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Sometimes, when making things with thermoplastic (I have Thibra; the other big brand here is Worbla), I want to be able to use other objects as models (like if I need a small cone I could wrap it around a sharp pencil, or if I'm making something that needs to fit onto something else, or making a mold of an existing object, etc.).

But about 90% of the time it ends up sticking very strongly to the model I've molded it around. I've had this problem with an unexpected range of materials, including (but not limited to): aluminum (polished and rough), mild steel, stainless steel, tool steel, brass, copper, wood (of varying porosity, from walnut to maple), ABS, PVC, LDPE, HDPE (the most surprising), polypropylene, polyester resins, polyurethane resins, polyurethane finishes, and on and on.

Name it, and I've probably made a hot gooey mess on it. With thermoplastic. (You're disgusting, get your mind out of the gutter!)

So that's a long way of asking: How do I keep this stuff from sticking to the models?

I've tried removing it in various stages of cooling, but, it doesn't seem to make a difference.

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I've never used the stuff, but it has a reputation for sticking to everything. Have you tried a release agent? I'll offer some speculation on what should probably work (the first things I would try in your situation).

  • If the shape of the object lends itself, wrap it with oven parchment paper. That's impregnated with silicone, takes high temperatures, and not much sticks to it.
  • If you aren't worried about preserving surface detail, dilute silicone caulk with mineral spirits to a thin paint consistency and coat the object with it. Give it a few days to completely dry and cure. It won't be very durable, but you may get several uses out of it before you need to peel off the coating and apply a fresh one.
  • Dust the object surface with powdered graphite or talc.
  • Coat the object with WD40 unless the solvents will attack the object, in which case, just apply a coating of oil or a thin layer of petroleum jelly (Vaseline).
  • If the object won't melt or distort, dip it in melted wax and use a hot air gun to melt off all but a very thin layer of the wax. The hot plastic may melt more of the wax or bond with it, but it should still release from the object.
  • If you can't get a decent layer of graphite or talc to cover the object, coat the surface with WD40 or oil. Use that film to hold a good dusting of graphite or talc.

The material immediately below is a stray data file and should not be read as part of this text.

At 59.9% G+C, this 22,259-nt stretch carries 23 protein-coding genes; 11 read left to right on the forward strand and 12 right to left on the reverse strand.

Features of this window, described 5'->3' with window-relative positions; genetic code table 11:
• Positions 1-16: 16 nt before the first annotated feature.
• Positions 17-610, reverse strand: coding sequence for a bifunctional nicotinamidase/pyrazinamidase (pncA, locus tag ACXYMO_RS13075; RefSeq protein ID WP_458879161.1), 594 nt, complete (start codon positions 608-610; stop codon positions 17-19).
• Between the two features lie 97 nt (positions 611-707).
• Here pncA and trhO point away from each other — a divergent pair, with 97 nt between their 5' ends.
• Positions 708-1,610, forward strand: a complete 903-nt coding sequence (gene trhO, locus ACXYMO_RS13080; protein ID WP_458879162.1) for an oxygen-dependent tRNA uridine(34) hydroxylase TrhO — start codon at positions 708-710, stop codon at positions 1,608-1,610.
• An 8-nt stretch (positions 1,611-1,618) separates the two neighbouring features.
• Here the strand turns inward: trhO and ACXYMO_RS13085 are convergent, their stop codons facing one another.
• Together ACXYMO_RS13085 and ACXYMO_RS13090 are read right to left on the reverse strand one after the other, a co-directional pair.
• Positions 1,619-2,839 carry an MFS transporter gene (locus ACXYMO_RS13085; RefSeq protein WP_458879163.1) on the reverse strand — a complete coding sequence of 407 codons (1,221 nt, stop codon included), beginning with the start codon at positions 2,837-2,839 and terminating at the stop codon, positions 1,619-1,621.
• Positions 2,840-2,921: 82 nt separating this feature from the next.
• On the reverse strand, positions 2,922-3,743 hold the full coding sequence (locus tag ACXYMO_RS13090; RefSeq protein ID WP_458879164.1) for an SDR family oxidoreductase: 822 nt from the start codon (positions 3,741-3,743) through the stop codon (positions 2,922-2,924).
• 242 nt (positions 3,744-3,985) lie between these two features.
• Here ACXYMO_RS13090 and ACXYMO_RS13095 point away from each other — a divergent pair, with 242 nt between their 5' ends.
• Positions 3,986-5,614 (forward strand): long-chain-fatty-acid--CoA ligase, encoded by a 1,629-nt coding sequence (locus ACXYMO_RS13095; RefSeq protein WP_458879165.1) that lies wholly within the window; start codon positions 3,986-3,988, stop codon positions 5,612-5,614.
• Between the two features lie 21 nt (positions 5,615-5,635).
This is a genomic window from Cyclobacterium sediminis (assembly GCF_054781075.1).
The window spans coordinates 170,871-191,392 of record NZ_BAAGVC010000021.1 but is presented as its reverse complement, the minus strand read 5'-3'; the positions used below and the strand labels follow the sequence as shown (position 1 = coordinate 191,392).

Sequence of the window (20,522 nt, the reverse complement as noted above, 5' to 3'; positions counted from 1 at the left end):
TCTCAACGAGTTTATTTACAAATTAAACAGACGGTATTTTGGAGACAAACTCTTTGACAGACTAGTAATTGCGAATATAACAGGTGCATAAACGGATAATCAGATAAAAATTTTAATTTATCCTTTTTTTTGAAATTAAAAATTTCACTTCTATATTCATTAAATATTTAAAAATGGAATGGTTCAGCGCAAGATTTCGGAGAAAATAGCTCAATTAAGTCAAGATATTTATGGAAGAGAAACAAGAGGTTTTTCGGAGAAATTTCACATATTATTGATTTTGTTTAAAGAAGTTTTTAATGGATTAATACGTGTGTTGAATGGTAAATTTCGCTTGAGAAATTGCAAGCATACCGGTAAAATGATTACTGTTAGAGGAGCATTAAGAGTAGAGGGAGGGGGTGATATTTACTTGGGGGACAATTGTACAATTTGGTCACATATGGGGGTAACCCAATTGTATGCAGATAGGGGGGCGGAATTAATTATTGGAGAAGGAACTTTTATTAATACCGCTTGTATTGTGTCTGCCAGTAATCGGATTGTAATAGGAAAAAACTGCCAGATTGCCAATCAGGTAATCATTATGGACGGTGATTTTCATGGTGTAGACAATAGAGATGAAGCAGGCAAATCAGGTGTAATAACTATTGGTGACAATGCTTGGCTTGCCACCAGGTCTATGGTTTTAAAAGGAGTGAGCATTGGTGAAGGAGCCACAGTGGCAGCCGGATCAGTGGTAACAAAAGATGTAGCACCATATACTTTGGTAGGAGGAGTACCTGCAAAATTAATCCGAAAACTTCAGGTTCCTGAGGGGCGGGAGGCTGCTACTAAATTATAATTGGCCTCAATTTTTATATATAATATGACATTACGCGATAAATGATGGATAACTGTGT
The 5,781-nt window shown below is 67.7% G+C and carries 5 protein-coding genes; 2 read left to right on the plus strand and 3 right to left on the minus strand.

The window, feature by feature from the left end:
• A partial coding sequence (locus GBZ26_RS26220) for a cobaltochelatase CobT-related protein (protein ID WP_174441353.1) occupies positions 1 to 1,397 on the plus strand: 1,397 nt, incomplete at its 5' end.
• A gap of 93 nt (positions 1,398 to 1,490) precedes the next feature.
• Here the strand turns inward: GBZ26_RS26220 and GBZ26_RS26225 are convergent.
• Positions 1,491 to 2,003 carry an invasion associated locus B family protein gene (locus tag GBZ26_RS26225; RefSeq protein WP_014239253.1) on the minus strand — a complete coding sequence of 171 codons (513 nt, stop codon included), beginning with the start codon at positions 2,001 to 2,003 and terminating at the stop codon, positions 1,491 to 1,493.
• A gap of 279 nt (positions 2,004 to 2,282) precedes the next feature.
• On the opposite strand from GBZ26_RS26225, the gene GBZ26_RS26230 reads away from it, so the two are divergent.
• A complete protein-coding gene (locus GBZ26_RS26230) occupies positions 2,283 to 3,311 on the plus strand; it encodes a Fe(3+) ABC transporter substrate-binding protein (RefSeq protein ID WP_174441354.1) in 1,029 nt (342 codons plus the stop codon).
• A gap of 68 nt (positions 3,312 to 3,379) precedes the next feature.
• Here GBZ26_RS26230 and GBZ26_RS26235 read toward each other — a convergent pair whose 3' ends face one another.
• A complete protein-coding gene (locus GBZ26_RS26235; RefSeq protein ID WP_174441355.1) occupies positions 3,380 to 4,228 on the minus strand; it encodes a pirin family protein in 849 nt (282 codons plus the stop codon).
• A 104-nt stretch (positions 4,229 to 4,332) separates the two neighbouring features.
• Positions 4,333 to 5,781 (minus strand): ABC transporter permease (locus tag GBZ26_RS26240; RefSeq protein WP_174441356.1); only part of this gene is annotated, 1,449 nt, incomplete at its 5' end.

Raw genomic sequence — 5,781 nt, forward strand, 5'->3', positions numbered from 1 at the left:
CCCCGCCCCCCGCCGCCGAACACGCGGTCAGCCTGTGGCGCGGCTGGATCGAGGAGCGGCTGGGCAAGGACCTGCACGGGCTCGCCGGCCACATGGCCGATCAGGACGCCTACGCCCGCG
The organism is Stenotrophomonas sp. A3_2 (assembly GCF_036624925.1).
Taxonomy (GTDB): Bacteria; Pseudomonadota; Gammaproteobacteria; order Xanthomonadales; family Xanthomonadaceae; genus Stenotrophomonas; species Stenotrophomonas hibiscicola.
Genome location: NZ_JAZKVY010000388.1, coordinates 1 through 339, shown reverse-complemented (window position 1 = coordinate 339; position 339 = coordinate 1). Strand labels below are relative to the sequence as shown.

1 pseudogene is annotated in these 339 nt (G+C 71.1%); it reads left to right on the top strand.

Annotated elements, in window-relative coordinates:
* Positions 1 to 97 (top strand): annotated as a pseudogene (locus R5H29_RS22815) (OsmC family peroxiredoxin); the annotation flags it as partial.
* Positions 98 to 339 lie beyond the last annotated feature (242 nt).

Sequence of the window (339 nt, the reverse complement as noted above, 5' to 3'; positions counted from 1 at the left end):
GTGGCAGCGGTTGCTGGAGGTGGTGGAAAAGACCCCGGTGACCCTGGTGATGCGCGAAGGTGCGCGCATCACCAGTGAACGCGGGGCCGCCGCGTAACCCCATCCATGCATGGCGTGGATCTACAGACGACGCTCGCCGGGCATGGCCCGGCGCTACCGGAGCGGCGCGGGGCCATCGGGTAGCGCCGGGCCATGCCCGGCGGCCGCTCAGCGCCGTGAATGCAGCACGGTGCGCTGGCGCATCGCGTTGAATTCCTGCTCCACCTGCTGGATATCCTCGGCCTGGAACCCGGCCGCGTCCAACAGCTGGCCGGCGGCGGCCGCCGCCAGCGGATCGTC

You may need to try a few different things to find what works best on a particular surface.

Another thing that might help release it: stick it in the freezer overnight. The plastic will become less elastic and you might also get differential shrinkage of the plastic and the object.

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  • Great ideas. Ok, I've got wax paper (no parchment paper), WD-40, various machine cutting oils, and a spray mold release on hand. Going to try those all now on some particularly bind-y materials (I've got some flexible PVC that almost permanently bonds to it, it's the worst case). Will report back.
    – Jason C
    May 1 at 22:49
  • Oh, yeah, the mold release (Mann Ease Release 200): Nailed it. 👍 Black Swan cutting oil, and 3-in-1 oil both kinda reduced binding but not that much (Black Swan worked a bit better). And, lol, do not use WD-40. It actually made it like 100x worse than my control -- I actually ripped the PVC trying to pull the thermoplastic off, haha. While I only tested 4 things, it does appear that silicone is far superior to oils here. With the mold release it popped off with no effort and no damage to either surface. It was the only one that didn't end in me deforming the thermoplastic.
    – Jason C
    May 1 at 23:26
  • (I wonder what was up with the WD-40... it was kind of unexpected.) I've got photos btw but whether or not I ever transfer them from my camera to my PC is kind of out of my control, lol. Also just realized I forgot to try wax paper.
    – Jason C
    May 1 at 23:28
  • 1
    @JasonC, maybe you should sell WD40 as hot melt glue. :-)
    – fixer1234
    May 1 at 23:45

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